A woman grieving for her ruined marriage and stillborn child finds herself transported to a terrifying place of nightmare and fantasy in this novel by prolific horror writer Frater (The Mesmerized, 2014, etc.).
Recently married and expecting her first child, 26-year-old Mackenzie Babin is settling into a happy life. The death of her son, inexplicably stillborn, tears her marriage apart and sends Mackenzie into a spiral of depression and anxiety. While driving away from her old life, she narrowly misses hitting a deer on a deserted back road and stumbles into a dead spot, a doorway to a place that lies between the worlds of the living and the dead, where fears and dreams all come true. A disciplined imagination can bring safety, but the slightest loss of control spawns vicious and very real nightmares. Mackenzie meets Grant, a mysterious man who becomes her guide through the dead spots, and begins to discover a previously unknown resilience and power of her own as she confronts a parade of graphic horrors. The terrors of the dead spots and some of the characters Mackenzie meets during her struggles are genuine pleasures, fondly re-imagined stock elements of the horror trade—serial-killer clowns, abandoned buildings, a reality that shifts in response to visceral fears—but the plot often shambles along without momentum, wandering from one violent or creepy vignette to the next with a peculiar lack of desire or need to drive it. Perhaps most frustrating is Mackenzie herself, positioned to be transformed into a heroine but unable to shake an infuriating helplessness and willful foolishness until very late in the game.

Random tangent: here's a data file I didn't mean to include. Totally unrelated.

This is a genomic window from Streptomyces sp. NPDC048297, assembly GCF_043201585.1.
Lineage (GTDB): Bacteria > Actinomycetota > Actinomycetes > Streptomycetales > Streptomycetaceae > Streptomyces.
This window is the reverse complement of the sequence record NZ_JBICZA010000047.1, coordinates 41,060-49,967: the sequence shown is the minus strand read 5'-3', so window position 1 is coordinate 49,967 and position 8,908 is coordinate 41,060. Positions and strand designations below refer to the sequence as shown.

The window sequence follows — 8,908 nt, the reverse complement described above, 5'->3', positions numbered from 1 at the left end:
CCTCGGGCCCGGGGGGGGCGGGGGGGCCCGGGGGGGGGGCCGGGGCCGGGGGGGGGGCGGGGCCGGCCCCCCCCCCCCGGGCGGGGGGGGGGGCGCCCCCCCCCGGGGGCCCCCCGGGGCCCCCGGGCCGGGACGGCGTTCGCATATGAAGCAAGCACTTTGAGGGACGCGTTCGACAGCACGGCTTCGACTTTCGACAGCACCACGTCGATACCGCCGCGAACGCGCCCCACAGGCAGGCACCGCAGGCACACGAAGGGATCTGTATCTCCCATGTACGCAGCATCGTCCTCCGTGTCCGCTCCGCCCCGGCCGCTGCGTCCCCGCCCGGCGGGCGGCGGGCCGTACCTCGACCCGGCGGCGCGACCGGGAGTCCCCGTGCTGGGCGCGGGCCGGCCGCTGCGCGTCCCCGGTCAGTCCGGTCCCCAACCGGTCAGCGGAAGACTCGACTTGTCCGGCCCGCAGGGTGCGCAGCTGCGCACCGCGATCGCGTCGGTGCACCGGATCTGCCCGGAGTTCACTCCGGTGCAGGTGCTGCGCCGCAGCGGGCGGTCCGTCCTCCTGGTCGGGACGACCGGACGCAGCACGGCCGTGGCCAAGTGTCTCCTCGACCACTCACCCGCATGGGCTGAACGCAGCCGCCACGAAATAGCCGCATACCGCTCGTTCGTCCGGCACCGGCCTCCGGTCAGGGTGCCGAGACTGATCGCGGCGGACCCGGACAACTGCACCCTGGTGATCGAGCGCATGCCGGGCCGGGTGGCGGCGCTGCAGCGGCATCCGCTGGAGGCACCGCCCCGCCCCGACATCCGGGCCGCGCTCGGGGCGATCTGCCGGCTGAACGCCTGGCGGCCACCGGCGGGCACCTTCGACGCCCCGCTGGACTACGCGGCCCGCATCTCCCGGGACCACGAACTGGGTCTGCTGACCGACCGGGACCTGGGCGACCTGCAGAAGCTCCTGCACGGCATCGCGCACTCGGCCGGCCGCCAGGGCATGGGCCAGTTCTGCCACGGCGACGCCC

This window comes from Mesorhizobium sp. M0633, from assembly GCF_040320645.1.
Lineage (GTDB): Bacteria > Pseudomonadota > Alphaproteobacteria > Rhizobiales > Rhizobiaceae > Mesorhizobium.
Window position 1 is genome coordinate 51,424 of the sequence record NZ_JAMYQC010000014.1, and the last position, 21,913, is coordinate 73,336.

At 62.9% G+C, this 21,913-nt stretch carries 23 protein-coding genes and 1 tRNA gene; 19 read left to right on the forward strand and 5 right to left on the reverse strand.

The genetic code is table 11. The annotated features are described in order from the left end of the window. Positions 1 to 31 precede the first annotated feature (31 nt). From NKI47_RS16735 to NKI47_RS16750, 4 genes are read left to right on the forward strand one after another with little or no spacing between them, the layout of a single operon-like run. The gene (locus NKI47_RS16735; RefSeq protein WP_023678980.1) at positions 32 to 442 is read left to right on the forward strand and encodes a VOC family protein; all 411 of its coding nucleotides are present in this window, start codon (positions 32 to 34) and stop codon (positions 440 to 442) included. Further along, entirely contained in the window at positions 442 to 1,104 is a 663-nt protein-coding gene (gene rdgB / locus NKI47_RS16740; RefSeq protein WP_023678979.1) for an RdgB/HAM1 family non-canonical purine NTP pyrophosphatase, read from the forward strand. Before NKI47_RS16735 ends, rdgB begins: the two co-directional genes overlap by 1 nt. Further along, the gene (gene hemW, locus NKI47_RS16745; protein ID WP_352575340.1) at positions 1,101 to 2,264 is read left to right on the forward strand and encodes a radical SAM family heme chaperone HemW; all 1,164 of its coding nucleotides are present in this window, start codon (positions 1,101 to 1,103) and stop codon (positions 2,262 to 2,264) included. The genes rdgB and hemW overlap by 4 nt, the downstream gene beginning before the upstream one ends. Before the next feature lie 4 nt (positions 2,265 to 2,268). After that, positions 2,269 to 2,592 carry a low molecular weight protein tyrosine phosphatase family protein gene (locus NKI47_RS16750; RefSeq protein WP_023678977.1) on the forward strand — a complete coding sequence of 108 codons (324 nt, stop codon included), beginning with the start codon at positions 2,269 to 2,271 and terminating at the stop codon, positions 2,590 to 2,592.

A novel that offers enjoyable, if sluggish, entertainment for fans of re-imagined horror tropes.